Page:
The sounds of bat and owl
Below is the sound of a Leisler's bat. It was recorded using a time expansion bat detector. These detectors produce a most lifelike sound. The bat call is recorded at a very high sample rate and then played back 10 times slower. Leisler's bats produce calls just at the border of human hearing - around 20kHz. Playing them back 10 times slower reduces that frequency to 2kHz easily heard even by us.
Leisler's bats are early risers and start hunting around sunset.
The sound below is from a soprano pipistrelle. This is the smallest of the bats found in Northern Ireland. Its call is around 55kHz - well above human hearing. The sample below was recorded with a frequency division bat detector. This instrument detects the call of the bat and divides the received frequency by ten, bringing the call within the human hearing range, but also adding some distortion.
Soprano pipistrelle social call
Bats use ultrasound not only to locate their prey but also to communicate with each other. The higher the frequency of an ultrasound, the easier it gets absorbed by the air. So much so that a pipistrelle can't detect any insects further away than about 30 metres.
This is no good for chatting with your friends or warning them to keep their distance,. Social calls of bats are produced at a much lower frequency, so they travel further. These calls have a frequency of between 20 and 30kHz - still outside the human range of hearing
Here is the sound of a soprano pipistrelle slowed down 30 times. This makes it much easier to recognize the fine nuances of the call. The higher sounds are echo location calls, the lower notes are social calls. Notice that the social call consists of three parts, like this: pwiaou - pwiaou - pwiouuuuuu. I suspect that the social call below was produced by my friend Batrick. He is a male soprano pipistrelle living in our yard and he is advertising his presence to any female that may pass by.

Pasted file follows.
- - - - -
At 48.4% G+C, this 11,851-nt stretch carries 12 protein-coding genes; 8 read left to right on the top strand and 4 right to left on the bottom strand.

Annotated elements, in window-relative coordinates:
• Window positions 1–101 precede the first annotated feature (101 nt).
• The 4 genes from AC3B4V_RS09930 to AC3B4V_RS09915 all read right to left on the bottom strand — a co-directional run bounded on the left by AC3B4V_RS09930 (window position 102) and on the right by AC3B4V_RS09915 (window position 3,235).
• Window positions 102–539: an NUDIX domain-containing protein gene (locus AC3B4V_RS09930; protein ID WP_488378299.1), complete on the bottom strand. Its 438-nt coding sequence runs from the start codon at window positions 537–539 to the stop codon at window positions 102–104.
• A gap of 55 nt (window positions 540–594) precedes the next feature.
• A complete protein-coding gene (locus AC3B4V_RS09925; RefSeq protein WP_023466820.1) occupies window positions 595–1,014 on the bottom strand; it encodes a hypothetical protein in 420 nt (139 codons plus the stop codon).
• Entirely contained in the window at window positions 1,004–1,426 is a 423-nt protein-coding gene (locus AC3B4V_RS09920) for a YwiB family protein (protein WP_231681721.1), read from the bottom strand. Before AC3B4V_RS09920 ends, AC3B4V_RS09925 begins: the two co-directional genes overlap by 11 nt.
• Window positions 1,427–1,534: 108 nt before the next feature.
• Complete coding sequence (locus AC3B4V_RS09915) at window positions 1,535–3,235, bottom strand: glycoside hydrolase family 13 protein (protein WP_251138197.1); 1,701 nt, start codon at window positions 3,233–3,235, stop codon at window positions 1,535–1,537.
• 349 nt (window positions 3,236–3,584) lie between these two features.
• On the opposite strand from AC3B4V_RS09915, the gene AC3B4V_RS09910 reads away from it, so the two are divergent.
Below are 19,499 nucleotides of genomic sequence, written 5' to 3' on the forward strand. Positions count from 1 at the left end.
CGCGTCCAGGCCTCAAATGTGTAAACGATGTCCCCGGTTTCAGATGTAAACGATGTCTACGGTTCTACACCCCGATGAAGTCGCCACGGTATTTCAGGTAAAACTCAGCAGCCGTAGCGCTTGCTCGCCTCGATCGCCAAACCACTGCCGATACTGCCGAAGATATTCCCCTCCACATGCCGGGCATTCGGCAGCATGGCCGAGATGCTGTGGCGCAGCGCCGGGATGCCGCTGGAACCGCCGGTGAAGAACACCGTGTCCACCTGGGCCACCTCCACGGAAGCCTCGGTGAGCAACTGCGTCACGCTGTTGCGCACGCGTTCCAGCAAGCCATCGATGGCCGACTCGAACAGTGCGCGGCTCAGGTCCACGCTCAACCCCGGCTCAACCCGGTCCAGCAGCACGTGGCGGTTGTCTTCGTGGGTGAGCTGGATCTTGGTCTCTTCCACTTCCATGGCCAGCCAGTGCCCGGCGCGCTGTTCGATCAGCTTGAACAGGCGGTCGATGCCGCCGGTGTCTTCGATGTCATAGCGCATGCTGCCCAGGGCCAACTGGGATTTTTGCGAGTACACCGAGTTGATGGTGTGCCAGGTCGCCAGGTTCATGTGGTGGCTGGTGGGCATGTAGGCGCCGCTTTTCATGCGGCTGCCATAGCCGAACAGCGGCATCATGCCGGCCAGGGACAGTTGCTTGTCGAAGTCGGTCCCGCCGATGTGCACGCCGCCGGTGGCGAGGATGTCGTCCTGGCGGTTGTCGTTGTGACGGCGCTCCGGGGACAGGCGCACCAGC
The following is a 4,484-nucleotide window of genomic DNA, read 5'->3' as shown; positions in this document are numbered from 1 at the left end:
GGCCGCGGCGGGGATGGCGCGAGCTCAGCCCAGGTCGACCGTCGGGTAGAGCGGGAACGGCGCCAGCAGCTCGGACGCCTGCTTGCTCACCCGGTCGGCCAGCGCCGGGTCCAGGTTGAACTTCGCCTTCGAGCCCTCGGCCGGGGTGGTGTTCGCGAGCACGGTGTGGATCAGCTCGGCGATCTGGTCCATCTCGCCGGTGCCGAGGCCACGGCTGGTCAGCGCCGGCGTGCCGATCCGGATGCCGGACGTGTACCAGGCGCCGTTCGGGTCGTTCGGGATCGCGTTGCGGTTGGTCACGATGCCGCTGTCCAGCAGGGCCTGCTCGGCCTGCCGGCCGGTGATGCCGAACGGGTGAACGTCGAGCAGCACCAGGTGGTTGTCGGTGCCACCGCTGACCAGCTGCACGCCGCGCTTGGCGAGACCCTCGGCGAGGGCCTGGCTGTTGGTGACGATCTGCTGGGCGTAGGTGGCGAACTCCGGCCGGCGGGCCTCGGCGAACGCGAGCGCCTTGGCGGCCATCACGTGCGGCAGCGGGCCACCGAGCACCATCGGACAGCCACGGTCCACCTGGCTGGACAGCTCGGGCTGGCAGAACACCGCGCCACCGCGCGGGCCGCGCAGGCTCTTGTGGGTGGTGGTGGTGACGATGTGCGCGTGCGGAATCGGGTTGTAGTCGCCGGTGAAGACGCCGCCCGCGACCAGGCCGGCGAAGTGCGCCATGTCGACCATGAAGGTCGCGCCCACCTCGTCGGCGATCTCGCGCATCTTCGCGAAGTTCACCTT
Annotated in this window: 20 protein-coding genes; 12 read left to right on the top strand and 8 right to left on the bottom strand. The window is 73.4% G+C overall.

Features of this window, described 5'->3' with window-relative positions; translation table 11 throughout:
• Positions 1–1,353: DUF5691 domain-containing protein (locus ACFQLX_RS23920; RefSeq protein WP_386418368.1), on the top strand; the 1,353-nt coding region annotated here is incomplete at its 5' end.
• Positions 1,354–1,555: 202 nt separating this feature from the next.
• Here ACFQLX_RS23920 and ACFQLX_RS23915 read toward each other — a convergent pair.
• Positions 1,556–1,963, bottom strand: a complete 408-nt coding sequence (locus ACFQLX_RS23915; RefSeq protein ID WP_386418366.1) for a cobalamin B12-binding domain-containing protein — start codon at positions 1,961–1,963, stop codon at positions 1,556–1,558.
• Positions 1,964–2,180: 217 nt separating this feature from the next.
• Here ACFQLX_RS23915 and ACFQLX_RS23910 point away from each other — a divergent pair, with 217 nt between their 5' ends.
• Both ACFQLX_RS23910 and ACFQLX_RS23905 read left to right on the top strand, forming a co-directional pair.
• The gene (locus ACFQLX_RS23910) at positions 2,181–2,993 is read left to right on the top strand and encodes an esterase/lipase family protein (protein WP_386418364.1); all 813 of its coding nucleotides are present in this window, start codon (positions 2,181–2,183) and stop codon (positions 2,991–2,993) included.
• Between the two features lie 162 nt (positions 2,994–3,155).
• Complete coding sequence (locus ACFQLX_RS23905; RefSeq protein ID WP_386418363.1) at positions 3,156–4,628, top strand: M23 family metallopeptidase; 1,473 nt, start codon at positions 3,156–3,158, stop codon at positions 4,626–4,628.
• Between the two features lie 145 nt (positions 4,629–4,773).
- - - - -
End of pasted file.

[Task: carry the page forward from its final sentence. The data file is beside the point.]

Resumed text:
Soprano pipistrelle social call and Leisler's bat echo location call
The graph on the left plots time on the horizontal axis and
amplitude (loudness) on the vertical. Notice how the amplitude drops as
the bat gets closer to its prey. No point wasting energy on a loud noise
when a quieter one produces enough of an echo to tell you what's going on. The 'buzz' is
the final closely spaced section.
Also notice the time scale at the top. The call is exactly one
second long. Remember however that it is slowed down by a factor of ten,
to make it audible to the human ear. This means that the actual call only lasted one tenth of a second!
The calls were produced by a soprano pipistrelle - our resident bat. Quite a performance!
Here I my very first recording of a daubenton's bat (myotis
daubentonii). The bat came out of nowhere, produced the call below and
disappeared into nowhere as fast as it came. This was recorded from a
time expansion detector and I have slowed it down 28 times.
Finally, if you have ever wondered what a soprano pipistrelle looks like in full flight whilst hunting insects, here is the first decent photograph I managed to take of just such an occasion:
You are actually looking at a single pipistrelle lit up by two flashes fired in rapid succession.
A large sample of bat calls
If what you have read above has watered your appetite and you would like to do some experimentation with bat calls yourself, why not try the link below. It leads to a page from which you can download 2 minutes of concentrated bat calls recorded with one of the best microphones available. But be warned - the file is nearly a hundred mega bytes long.
Click here to bat.
Here is our local cuckoo. A bird with a very monotonous call. He will go on like this for hours on end.
Juvenile long-eared owls
The next sample is rather different. It is the sound of two juvenile long-eared owls begging for food. They will keep this duet going for an hour or more, which means that either they are not getting fed or else they are very, very hungry.
This is one of the two squeaky characters
And here is one of the parents